With his trusty gun in hand - an Enfield rifle, also captured from the enemy and substituted for the old flint-lock musket or the shotgun with which he was originally armed - Johnny reb, thus imperfectly sketched, stands in his shreds and patches a marvelous ensemble - picturesque, grotesque, unique - the model citizen soldier, the military hero of the nineteenth century. There is none of the tinsel or trappings of the professional about him. From an esthetic military point of view he must appear a sorry looking soldier. But Johnny is not one of your dress parade soldiers. He doesn't care a copper whether anybody likes his looks or not. He is the most independent soldier that ever belonged to an organized army. He has respect for authority, and he cheerfully submits to discipline, because he sees the necessity of organization to affect the best results, but he maintains his individual autonomy, as it were, and never surrenders his sense of personal pride and responsibility. He is thoroughly tractable, if properly officered, and is always ready to obey necessary orders, but he is quick to resent any official incivility, and is a high private who feels, and is, every inch as good as a general. He may appear ludicrous enough on a display occasion of the holiday pomp and splendor of war, but place him where duty calls, in the imminent deadly breach or the perilous charge, and none in all the armies of the earth can claim a higher rank or prouder record. He may be outré and ill-fashioned in dress, but he has sublimated his poverty and rags. The worn and faded grey jacket, glorified by valor and stained with the life blood of its wearer, becomes, in its immortality of association, a more splendid vestment than mail of medieval knight or the rarest robe of royalty. That old, weather-beaten slouch hat, seen as the ages will see it, with its halo of fire, through the smoke of battle, is a kinglier covering than a crown. Half clad, half armed, often half fed, without money and without price, the Confederate soldier fought against the resources of the world. When at last his flag was furled and his arms were grounded in defeat, the cause for which he had struggled was lost, but he had won the faceless victory of soldiership.


Duties of the Soldier


Deportment and Military Courtesy

One of the first things a soldier has to learn on entering the army, is a proper deportment towards his superiors in rank; this is nothing more than the military way of performing the courtesies required from a well-bred man in civil life, an a punctual performance of them is a much to his credit as the observance of the ordinary rules of common politeness.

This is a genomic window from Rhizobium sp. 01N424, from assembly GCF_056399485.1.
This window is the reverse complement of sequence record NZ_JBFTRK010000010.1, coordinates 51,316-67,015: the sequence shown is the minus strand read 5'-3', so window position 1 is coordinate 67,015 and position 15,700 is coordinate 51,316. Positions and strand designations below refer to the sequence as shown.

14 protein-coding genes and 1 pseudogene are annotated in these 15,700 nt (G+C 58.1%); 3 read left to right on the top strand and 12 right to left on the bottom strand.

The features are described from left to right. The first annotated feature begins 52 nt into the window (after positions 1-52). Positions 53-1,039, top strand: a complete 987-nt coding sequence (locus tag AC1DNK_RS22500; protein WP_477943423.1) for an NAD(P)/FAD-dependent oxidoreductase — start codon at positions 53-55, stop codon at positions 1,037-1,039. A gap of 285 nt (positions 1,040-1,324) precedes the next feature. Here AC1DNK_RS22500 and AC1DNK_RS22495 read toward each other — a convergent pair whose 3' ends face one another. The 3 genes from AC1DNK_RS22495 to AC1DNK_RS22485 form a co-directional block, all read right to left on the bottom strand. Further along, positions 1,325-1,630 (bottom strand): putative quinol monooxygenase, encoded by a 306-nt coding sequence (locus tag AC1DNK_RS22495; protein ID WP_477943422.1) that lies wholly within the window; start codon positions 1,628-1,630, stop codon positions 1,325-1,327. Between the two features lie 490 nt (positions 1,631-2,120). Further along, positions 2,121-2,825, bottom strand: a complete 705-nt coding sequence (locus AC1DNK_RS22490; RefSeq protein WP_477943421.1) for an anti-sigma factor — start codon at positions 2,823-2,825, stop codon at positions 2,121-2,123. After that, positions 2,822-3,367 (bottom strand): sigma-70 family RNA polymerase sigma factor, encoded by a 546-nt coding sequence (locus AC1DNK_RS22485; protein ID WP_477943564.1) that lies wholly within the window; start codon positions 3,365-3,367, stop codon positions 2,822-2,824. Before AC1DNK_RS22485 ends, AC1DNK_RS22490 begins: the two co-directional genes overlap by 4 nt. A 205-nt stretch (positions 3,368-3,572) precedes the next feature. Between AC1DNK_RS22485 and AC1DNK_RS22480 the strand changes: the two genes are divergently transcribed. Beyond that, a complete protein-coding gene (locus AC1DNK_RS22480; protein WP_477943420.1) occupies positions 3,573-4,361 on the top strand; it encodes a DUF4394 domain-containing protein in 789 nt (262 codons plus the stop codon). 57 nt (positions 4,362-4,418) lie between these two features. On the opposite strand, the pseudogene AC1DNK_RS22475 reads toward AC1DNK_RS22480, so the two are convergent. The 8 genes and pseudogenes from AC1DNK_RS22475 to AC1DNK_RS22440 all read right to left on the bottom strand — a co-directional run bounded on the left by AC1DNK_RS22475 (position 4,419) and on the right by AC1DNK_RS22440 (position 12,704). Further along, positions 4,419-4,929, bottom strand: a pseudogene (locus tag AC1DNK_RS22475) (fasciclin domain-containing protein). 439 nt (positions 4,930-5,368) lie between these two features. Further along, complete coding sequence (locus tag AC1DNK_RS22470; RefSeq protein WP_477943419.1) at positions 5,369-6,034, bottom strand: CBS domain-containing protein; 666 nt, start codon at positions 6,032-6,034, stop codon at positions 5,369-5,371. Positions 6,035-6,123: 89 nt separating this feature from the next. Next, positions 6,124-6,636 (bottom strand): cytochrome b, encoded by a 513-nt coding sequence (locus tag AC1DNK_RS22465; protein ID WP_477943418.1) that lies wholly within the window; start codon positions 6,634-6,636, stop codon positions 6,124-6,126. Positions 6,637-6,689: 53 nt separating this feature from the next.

When a soldier without arms, or with side arms only, meets an officer, he is to raise his right hand to the right side of the visor of his cap, palm to the front, elbow raised as high as the shoulder, looking at the same time in a respectful and soldier-like manner at the officer, who will return the compliment thus offered.


A non-commissioned officer or soldier being seated, and without particular occupation, will rise on the approach of an officer, and make the customary salutation. If standing he will turn toward the officer for the same purpose. If the parties remain in the same place or on the same ground, such compliments need not be repeated.


When at assigned work detail, or marching in the ranks, a soldier is not required to salute unless ordered.


In Camp or Garrison

It is the duty of the soldier, under all circumstances, to always be present with his company for duty, and attend all the standing roll-calls and exercises, unless specially excused by his commanding officer, or sick and excused by the surgeon, or is absent on duty.



The various duties to which a soldier is subject are matters of regular detail  - each soldier taking his regular tour of each as it comes, and consist, in the main, of the following:

   i.                  Guards

 ii.                  Working Parties or Fatigue

iii.                  Daily Duty


The rooster for these details is kept by the first sergeant, and the longest off are the first to be detailed. The details are usually published to the company at retreat roll call for the next day.


Freely adapted from the Customs of Service for Non-Commissioned Officers and Soldiers

Kuntz – 1864


The Settee, or Comrades at Battles is the smallest military unit of infantry and cavalry, in the Army. It is the smallest unit used during the American Civil war era. A settee consists of four soldiers and are usually grouped into a squad or section.


The concept of the Settee is based on the need for tactical flexibility. A Settee is capable of autonomous operations as part of a larger unit, as in Skirmish Drill. Successful Settee employment relies on quality small unit training for soldiers, experience of members operating together, sufficient communications infrastructure, and a quality non-commissioned officer corps to provide tactical leadership for the team.


Settee team members are more effective as they build experience over time working together and building personal bonds. Each settee is lead by a Corporal, as many as four to six settees report to a Sergeant. The settee is also, in essence, a mess. The members work together, eat and sleep together and fight together.


The creation of effective Settees is essential in creating an effective professional military, as they serve as a primary group. Psychological studies have indicated that the willingness to fight is more heavily influenced by the desire to avoid failing to support other members of the Settee than by abstract concepts. Historically, those armies with an effective Settee style organization have had significantly better performance from their units in combat than those limited to operations by larger units.